Who made, through cowardice, the great refusal.
I understood immediately and with certainty
That these were the slavish ones,
Abhorrent to both God and His enemies.
These wretches, who never were alive,
Were naked and stung often
By the gadflies and wasps there.
This streamed their faces with blood,
Which, mixed with tears, ran to their feet
To be gathered by repulsive worms.
And then, feeling compelled to look again, and further,
I saw people at the bank of a great river,
Leading me to say, “Master, now grant me
Knowledge of who they are, and what custom
Has them appear so ready to cross over,
As I discern by the fiery light.”
He replied, “These things will be known to you
When we stop in our walk
Along the glum banks of Acheron.”
Then, with eyes ashamed and lowered,
Fearing my words had made him taciturn,
I held back from speaking until we reached the river.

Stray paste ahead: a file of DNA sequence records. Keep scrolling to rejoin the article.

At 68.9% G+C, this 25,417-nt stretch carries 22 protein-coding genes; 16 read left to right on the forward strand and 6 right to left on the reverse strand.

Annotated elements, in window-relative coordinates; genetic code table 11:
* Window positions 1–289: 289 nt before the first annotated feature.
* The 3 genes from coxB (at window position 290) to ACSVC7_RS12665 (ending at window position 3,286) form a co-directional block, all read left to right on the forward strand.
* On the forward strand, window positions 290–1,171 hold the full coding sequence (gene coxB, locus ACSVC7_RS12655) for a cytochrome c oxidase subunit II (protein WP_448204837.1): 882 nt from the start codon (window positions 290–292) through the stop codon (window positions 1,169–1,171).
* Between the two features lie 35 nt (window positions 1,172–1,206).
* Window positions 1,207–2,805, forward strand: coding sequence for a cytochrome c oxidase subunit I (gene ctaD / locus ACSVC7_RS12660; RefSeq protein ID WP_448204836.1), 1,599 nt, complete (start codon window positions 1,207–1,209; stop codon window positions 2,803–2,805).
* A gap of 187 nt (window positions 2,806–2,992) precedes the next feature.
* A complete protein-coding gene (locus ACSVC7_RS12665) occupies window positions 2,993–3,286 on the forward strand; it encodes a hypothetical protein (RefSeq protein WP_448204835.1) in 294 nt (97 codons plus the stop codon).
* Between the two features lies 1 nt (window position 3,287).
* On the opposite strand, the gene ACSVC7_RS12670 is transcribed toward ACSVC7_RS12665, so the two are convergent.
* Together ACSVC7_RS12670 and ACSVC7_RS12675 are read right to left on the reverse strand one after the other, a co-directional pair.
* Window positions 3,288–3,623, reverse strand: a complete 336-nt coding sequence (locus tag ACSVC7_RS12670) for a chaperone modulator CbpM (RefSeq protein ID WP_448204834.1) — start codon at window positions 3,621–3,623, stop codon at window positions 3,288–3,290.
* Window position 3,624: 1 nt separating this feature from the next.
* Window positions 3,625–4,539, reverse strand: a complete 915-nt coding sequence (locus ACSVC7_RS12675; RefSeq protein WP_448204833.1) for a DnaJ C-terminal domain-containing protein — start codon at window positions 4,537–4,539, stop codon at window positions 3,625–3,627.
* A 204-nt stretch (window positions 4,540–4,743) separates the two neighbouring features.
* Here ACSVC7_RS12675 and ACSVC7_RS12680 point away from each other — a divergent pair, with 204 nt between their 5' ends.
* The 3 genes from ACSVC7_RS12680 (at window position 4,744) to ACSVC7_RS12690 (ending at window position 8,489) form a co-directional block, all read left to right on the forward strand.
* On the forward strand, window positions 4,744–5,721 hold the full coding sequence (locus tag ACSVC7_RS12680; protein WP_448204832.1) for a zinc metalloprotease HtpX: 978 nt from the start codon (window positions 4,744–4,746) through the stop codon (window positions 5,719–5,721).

And then, coming towards us in a boat, was
An old man, hair whitened by age,
Shouting, “Woe to you all, depraved souls!
Do not hope to see Heaven:
I come to lead you to the other shore,
Into eternal darkness, into heat, and into frost.
And you there at the shore—the living soul—
Get away from those that are dead.”
But then, when he saw that I wasn’t leaving,
He said, “By another way, through other ports,
Shall you come to the shore by which to cross. Not here.
Lighter craft is more appropriate to your crossing.”
And my master said to him, “Charon, don’t vex yourself.
This is so willed by where this can be
Because it is so willed. Ask no more.”
This quieted the woolly jowls